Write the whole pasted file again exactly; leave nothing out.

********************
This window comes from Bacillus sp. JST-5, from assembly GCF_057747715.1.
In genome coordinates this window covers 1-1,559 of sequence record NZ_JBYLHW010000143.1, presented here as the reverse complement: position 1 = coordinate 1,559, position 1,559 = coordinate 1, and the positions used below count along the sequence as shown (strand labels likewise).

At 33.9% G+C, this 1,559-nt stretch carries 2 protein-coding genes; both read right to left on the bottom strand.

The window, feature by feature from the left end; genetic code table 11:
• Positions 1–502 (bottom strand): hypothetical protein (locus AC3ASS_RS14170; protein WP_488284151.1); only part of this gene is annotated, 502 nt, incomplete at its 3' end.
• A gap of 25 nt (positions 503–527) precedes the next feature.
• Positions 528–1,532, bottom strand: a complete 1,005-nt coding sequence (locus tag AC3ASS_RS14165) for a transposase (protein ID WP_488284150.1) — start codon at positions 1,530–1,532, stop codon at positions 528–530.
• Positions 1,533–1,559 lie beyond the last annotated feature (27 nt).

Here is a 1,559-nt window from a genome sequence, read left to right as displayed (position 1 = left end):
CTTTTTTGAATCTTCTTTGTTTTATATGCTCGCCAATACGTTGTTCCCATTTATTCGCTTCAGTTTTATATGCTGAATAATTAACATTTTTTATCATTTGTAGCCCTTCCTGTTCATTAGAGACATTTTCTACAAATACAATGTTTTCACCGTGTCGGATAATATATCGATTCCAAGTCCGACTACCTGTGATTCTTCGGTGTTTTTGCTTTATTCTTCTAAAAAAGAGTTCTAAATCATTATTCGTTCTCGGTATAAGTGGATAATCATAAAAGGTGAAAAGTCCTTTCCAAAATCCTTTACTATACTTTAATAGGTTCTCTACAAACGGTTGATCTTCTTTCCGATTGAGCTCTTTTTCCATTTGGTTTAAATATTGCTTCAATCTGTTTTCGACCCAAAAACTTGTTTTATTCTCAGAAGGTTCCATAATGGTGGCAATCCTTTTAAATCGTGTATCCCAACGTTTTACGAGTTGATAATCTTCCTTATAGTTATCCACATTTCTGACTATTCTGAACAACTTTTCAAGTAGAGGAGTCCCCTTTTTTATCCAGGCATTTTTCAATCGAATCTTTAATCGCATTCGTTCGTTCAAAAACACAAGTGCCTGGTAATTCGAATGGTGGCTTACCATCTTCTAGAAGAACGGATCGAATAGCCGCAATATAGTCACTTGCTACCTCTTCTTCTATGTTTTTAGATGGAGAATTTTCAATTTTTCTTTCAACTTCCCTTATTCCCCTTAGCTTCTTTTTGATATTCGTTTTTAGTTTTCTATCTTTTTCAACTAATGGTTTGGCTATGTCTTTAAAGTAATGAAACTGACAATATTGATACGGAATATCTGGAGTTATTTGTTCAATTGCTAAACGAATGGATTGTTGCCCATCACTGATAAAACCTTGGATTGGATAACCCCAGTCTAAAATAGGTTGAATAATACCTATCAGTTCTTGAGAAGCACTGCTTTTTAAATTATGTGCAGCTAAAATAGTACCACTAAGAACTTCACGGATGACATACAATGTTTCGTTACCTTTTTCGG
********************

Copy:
This window comes from Bacillus sp. JST-5, from assembly GCF_057747715.1.
In genome coordinates this window covers 1-1,559 of sequence record NZ_JBYLHW010000143.1, presented here as the reverse complement: position 1 = coordinate 1,559, position 1,559 = coordinate 1, and the positions used below count along the sequence as shown (strand labels likewise).

At 33.9% G+C, this 1,559-nt stretch carries 2 protein-coding genes; both read right to left on the bottom strand.

The window, feature by feature from the left end; genetic code table 11:
• Positions 1–502 (bottom strand): hypothetical protein (locus AC3ASS_RS14170; protein WP_488284151.1); only part of this gene is annotated, 502 nt, incomplete at its 3' end.
• A gap of 25 nt (positions 503–527) precedes the next feature.
• Positions 528–1,532, bottom strand: a complete 1,005-nt coding sequence (locus tag AC3ASS_RS14165) for a transposase (protein ID WP_488284150.1) — start codon at positions 1,530–1,532, stop codon at positions 528–530.
• Positions 1,533–1,559 lie beyond the last annotated feature (27 nt).

Here is a 1,559-nt window from a genome sequence, read left to right as displayed (position 1 = left end):
CTTTTTTGAATCTTCTTTGTTTTATATGCTCGCCAATACGTTGTTCCCATTTATTCGCTTCAGTTTTATATGCTGAATAATTAACATTTTTTATCATTTGTAGCCCTTCCTGTTCATTAGAGACATTTTCTACAAATACAATGTTTTCACCGTGTCGGATAATATATCGATTCCAAGTCCGACTACCTGTGATTCTTCGGTGTTTTTGCTTTATTCTTCTAAAAAAGAGTTCTAAATCATTATTCGTTCTCGGTATAAGTGGATAATCATAAAAGGTGAAAAGTCCTTTCCAAAATCCTTTACTATACTTTAATAGGTTCTCTACAAACGGTTGATCTTCTTTCCGATTGAGCTCTTTTTCCATTTGGTTTAAATATTGCTTCAATCTGTTTTCGACCCAAAAACTTGTTTTATTCTCAGAAGGTTCCATAATGGTGGCAATCCTTTTAAATCGTGTATCCCAACGTTTTACGAGTTGATAATCTTCCTTATAGTTATCCACATTTCTGACTATTCTGAACAACTTTTCAAGTAGAGGAGTCCCCTTTTTTATCCAGGCATTTTTCAATCGAATCTTTAATCGCATTCGTTCGTTCAAAAACACAAGTGCCTGGTAATTCGAATGGTGGCTTACCATCTTCTAGAAGAACGGATCGAATAGCCGCAATATAGTCACTTGCTACCTCTTCTTCTATGTTTTTAGATGGAGAATTTTCAATTTTTCTTTCAACTTCCCTTATTCCCCTTAGCTTCTTTTTGATATTCGTTTTTAGTTTTCTATCTTTTTCAACTAATGGTTTGGCTATGTCTTTAAAGTAATGAAACTGACAATATTGATACGGAATATCTGGAGTTATTTGTTCAATTGCTAAACGAATGGATTGTTGCCCATCACTGATAAAACCTTGGATTGGATAACCCCAGTCTAAAATAGGTTGAATAATACCTATCAGTTCTTGAGAAGCACTGCTTTTTAAATTATGTGCAGCTAAAATAGTACCACTAAGAACTTCACGGATGACATACAATGTTTCGTTACCTTTTTCGG